Pharmac says it is continuing to work with suppliers to manage potential disruption.
But it has no update on any specific drugs since its March 6 update, when temporary dispensing limits were put in place on paracetamol due to the closure of Chinese factories that make the drug's active ingredient.
In an interview with the Herald, two Douglas Pharmaceuticals executives, chief commercial officer Scott Sherriff and chief science officer Peter Surman, said the Auckland-based drug company had "several months" worth of drugs that it supplied on contract to Pharmac.
That's thanks in part to stockpiling during the earliest days of the outbreak, working closely with suppliers based in multiple countries and the business-as-usual terms of its Pharmac contracts, which require keeping at least two months' worth of product on-hand. The company had "two or three times" its usual levels of a number of drugs, including antibiotics for dealing with pneumonia.
Sherriff stressed that there were no short-term or medium-term issues anticipated for the generic drugmaker.
But he added that if it was not able to supply any drug for any reason, then his company would go all-out to source an alternative.
That's partly for public-good, and partly from commercial-imperative. Douglas Pharmaceuticals' contract with Pharmac requires Douglas to source any drug it can't supply from a competitor, then make up any difference in price from its own pocket.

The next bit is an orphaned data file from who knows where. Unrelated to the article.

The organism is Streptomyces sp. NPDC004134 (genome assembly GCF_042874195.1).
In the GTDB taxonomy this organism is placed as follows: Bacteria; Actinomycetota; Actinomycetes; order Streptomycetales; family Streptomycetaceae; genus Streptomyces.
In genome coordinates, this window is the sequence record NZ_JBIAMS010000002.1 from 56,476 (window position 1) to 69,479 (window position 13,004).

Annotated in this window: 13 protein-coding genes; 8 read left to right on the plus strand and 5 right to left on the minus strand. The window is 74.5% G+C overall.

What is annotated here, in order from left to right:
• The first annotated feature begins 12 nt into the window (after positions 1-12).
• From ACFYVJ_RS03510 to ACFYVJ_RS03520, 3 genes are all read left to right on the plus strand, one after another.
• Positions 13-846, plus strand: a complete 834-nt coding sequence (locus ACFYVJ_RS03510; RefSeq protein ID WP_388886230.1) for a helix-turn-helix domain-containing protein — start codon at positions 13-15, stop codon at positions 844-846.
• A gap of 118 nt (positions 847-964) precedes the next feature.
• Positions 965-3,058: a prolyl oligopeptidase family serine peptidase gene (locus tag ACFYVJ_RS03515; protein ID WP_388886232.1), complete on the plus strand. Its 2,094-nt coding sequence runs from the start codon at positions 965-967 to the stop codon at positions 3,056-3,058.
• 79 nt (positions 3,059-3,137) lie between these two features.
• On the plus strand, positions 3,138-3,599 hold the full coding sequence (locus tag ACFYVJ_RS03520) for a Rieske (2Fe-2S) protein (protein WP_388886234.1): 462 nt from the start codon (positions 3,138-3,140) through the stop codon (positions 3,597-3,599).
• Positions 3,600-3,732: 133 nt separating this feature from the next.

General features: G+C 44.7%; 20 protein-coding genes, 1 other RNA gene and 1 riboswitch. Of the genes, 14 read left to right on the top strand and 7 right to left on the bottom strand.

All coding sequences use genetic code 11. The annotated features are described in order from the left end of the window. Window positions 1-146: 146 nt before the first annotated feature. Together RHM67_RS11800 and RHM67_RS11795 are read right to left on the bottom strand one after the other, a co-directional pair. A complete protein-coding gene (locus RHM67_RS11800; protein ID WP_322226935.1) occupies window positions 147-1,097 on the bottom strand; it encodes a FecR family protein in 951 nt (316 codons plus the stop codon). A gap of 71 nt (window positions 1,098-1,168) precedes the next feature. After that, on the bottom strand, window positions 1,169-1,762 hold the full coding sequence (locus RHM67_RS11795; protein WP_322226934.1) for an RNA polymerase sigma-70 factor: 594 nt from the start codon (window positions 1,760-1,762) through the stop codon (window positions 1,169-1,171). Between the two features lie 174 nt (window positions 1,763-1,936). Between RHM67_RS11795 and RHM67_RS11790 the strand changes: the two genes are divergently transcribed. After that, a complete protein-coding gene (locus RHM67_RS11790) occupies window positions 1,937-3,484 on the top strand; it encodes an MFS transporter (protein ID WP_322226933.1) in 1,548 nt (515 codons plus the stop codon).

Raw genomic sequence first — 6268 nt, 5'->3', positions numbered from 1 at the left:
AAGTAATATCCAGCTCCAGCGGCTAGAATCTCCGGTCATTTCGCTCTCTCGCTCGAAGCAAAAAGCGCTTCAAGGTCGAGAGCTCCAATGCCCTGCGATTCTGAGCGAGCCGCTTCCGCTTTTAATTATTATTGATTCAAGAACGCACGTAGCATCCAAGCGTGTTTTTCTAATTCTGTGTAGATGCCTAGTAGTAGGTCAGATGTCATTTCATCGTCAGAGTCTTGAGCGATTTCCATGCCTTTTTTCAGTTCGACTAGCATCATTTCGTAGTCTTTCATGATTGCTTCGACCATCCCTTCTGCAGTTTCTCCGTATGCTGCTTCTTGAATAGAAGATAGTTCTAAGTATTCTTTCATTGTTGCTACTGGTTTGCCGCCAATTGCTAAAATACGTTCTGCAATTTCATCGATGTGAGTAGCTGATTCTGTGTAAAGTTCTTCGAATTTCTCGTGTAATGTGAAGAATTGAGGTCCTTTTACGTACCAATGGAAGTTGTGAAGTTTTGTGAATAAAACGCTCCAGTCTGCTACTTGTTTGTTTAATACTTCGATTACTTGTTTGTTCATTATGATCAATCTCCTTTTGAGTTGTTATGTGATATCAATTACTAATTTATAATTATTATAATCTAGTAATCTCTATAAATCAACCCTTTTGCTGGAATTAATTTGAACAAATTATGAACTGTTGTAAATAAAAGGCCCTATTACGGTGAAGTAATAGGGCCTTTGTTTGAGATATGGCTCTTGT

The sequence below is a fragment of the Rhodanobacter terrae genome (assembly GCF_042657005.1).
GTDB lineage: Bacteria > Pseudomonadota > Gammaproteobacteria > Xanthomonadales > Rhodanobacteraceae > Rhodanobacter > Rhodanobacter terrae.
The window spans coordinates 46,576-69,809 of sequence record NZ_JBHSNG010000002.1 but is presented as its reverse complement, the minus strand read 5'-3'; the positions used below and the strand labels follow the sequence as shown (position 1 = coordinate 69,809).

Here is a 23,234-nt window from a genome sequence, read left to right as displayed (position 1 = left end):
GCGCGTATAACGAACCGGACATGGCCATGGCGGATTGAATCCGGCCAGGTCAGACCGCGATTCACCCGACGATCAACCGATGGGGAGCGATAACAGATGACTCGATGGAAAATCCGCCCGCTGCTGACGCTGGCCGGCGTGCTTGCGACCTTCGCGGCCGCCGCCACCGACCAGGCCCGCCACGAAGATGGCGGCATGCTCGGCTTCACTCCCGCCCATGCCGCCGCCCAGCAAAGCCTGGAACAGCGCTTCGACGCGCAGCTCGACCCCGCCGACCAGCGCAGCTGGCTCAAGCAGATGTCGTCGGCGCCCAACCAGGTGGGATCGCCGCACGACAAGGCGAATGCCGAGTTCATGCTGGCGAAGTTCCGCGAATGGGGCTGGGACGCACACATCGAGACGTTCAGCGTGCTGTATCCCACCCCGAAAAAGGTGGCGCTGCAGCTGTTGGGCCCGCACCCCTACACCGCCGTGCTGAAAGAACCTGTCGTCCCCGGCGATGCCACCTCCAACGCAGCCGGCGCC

In its March 6 update, the Crown drug-buying agency said, "As a large number of the medicines imported to New Zealand have some or all of their manufacturing and production steps in China, Pharmac has proactively contacted all its contracted medicine and device suppliers to seek information about any potential impacts to supply and their contingency plans.
"The majority have responded to confirm that they have contingency plans in place and are actively managing their supply chains.
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"Some medicine suppliers have advised us that they anticipate future disruptions due to supply issues, whether due to manufacturing or transportation.
"We are working closely with them to determine the best approach to manage potential medicine and device shortages, which may include temporary restrictions on dispensing volumes, to ensure that all New Zealanders have access to what they need."
Most medicine and device suppliers under Pharmac contracts are required to keep a minimum stock in New Zealand equal to two months' demand, the agency said.
"There is typically another four-six weeks' worth of stock in New Zealand across the wholesale and retail supply chain."
In a note sent to institutional clients on March 11, Forsyth Barr said that outside of the Hubei province, where the virus originated, more than 90 per cent of large-scale industrial enterprises have returned to normal production.
Out of China's top 100 cities, 26 have completely resumed normal operation and another 66 have reached more than 90 per cent, ForBarr said.
Much of Douglas Pharmaceuticals' manufacturing capacity is in Auckland, which is also home to the $250m (annual sales) operation's 800 staff.
Sherriff said management and some lab staff could work from home in the event of a city-wide lockdown, while he anticipated manufacturing staff would still be allowed to come to work. Contingency planning allowed for a number having to stay home to look after children who couldn't go to school.